This project emphasizes the basic tools of qualitative research, with detailed descriptions, interviews, and contemporary histories that enable comparative analysis. A firmly grounded understanding of what has happened and what is happening today makes the best starting point for any policy analysis about what is to be done and what might happen next. The approach employed in this case can and should be fruitfully extended to other cases, including but not limited to economic actors, burgeoning institutions like the civil defense corps in rebel Syria (known as the White Helmets), initiatives to document history and culture across the region, sports fan clubs, informal groupings of rich individuals, militias, and prisons as incubators of political ideation. This project puts forward analyses based on illustrations that should be useful even to readers unpersuaded by the arguments, and the case studies of enduring use to those who study and observe the Arab region.
Publication of Research
TCF will release research reports produced by the Arab Politics beyond the Uprisings project on our website. The collected project, Arab Politics beyond the Uprisings: Experiments in an Era of Resurgent Authoritarianism (edited by Thanassis Cambanis and Michael Wahid Hanna), is expected to be published in book form in June 2017 by TCF Press.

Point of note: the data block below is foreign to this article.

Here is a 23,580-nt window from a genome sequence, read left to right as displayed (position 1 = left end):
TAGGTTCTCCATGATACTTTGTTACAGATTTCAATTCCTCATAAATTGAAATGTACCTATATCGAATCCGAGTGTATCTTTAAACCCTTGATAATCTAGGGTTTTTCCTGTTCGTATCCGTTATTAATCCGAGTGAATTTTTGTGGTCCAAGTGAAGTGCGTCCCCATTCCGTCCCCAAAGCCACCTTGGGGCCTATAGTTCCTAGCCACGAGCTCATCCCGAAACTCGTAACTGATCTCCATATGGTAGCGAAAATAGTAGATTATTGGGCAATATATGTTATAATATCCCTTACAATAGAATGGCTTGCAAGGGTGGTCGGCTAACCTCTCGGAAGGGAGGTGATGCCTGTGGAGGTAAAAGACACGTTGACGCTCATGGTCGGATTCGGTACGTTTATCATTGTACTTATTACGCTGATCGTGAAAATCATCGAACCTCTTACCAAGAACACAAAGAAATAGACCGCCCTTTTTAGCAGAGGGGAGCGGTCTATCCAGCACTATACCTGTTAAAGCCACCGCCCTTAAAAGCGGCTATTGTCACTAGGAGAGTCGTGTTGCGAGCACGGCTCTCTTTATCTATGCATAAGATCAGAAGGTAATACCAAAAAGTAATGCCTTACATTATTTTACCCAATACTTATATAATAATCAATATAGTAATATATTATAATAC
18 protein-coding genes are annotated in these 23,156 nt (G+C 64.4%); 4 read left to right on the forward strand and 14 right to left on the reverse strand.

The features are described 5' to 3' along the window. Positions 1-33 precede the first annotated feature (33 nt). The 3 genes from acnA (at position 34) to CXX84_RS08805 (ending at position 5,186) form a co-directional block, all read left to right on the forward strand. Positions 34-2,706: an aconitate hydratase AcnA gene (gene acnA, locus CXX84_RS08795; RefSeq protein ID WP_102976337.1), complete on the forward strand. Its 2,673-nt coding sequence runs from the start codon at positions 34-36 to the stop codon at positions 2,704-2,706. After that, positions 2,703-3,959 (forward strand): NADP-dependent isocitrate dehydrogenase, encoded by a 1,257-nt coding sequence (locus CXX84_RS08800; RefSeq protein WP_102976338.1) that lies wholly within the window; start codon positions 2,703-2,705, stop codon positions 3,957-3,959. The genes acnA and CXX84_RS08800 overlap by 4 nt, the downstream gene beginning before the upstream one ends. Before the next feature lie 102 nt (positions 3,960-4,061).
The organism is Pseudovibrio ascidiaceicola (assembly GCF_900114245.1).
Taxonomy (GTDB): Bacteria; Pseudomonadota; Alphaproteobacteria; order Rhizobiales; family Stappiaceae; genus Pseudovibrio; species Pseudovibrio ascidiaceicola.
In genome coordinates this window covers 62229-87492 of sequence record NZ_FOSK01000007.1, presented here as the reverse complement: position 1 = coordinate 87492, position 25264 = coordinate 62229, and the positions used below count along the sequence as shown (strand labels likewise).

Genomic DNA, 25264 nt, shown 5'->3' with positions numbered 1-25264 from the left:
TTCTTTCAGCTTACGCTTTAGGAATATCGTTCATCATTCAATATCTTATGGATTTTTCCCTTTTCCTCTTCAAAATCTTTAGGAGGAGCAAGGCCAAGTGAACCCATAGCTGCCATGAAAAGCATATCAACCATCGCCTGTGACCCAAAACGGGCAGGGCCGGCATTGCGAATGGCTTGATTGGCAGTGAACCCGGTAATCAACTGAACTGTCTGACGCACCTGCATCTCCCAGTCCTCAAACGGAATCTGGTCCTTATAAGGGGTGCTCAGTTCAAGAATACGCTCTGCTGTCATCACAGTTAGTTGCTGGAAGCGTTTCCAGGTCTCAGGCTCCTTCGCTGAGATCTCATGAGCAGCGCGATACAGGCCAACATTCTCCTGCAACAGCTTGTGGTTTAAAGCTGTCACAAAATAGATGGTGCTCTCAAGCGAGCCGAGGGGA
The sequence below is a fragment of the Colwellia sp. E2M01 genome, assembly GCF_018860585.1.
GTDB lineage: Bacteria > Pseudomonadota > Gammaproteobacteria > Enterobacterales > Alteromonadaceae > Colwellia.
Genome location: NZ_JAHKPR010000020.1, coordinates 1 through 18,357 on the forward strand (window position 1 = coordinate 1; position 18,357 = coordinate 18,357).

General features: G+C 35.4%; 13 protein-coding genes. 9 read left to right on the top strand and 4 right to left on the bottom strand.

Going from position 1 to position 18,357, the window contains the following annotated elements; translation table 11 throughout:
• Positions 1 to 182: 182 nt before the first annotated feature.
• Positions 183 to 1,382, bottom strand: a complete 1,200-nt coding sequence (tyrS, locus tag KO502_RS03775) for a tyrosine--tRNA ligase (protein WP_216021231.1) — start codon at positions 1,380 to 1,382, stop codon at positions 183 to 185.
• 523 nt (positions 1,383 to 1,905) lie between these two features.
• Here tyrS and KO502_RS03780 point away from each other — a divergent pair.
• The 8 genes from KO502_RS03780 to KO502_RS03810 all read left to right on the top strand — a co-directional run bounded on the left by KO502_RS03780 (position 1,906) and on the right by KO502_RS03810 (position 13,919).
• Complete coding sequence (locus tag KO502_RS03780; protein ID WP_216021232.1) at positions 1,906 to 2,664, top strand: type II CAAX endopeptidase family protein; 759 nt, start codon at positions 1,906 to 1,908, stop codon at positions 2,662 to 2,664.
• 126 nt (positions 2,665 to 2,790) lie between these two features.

Political experimentation and invention survive in unlikely places half a decade after the Arab region erupted in revolt. Attempts to build institutions and ideologies have continued during a period of resurgent authoritarianism and at times amidst violent conflict and state collapse. In this volume, established researchers, new scholars, and active participants in the region’s politics explore some of the spaces where change is still emerging, as well as the dynamic forces arrayed against it.
With rich ethnographic detail, these studies pay special attention to efforts in culture, media, provincial and municipal governance, civil society organizations, and even in social movements whose revolutionary moment might seem to have passed. They explore regional dynamics and the local intellectual history of ideas central to the uprisings, such as secularism, liberalism, and human rights, and the reaction against them. They reveal an Arab region experiencing unprecedented cross-border learning and an unresolved struggle between resilient authoritarian structures and an array of alternative nodes of political power.
Significant political phenomena, whether progressive or reactionary, can be easy to miss in their early stages. These instructive studies can inform policy making that is aware of the varied attempts at social and political change in the Arab world and the forces competing to affect that change, many of which remain overlooked or under examined.
Contributors include Samer Abboud, Khaled Mansour, Nathan J. Brown, Benjamin J. Helfand, Yasser Munif, Asya El-Meehy, Aron Lund, Sam Heller, Cilja Harders, Dina Wahba, Monica Marks, Michael Stephens, Ursula Lindsey, Marc Lynch, Jonathan Guyer, Laura C. Dean, Sima Ghaddar, and Sultan al-Qassemi.